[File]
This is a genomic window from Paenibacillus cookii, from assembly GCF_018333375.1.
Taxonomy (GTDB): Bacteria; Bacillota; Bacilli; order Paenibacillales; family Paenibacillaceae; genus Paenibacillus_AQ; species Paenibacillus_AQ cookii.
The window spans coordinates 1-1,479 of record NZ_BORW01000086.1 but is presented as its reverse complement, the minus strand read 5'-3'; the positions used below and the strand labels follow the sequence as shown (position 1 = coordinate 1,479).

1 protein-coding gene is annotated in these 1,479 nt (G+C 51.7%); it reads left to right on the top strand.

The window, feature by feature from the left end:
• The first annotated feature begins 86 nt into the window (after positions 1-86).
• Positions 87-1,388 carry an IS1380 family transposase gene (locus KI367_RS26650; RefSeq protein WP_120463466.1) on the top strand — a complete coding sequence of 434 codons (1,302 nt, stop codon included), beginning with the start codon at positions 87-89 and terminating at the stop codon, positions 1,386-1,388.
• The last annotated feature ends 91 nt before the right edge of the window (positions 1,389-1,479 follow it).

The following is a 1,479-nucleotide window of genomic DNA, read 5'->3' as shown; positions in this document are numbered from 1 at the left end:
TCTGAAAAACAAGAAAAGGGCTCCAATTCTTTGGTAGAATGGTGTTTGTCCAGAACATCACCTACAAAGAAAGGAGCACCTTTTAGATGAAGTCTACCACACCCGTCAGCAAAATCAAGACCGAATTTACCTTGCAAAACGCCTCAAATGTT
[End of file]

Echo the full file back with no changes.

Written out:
This is a genomic window from Paenibacillus cookii, from assembly GCF_018333375.1.
Taxonomy (GTDB): Bacteria; Bacillota; Bacilli; order Paenibacillales; family Paenibacillaceae; genus Paenibacillus_AQ; species Paenibacillus_AQ cookii.
The window spans coordinates 1-1,479 of record NZ_BORW01000086.1 but is presented as its reverse complement, the minus strand read 5'-3'; the positions used below and the strand labels follow the sequence as shown (position 1 = coordinate 1,479).

1 protein-coding gene is annotated in these 1,479 nt (G+C 51.7%); it reads left to right on the top strand.

The window, feature by feature from the left end:
• The first annotated feature begins 86 nt into the window (after positions 1-86).
• Positions 87-1,388 carry an IS1380 family transposase gene (locus KI367_RS26650; RefSeq protein WP_120463466.1) on the top strand — a complete coding sequence of 434 codons (1,302 nt, stop codon included), beginning with the start codon at positions 87-89 and terminating at the stop codon, positions 1,386-1,388.
• The last annotated feature ends 91 nt before the right edge of the window (positions 1,389-1,479 follow it).

The following is a 1,479-nucleotide window of genomic DNA, read 5'->3' as shown; positions in this document are numbered from 1 at the left end:
TCTGAAAAACAAGAAAAGGGCTCCAATTCTTTGGTAGAATGGTGTTTGTCCAGAACATCACCTACAAAGAAAGGAGCACCTTTTAGATGAAGTCTACCACACCCGTCAGCAAAATCAAGACCGAATTTACCTTGCAAAACGCCTCAAATGTT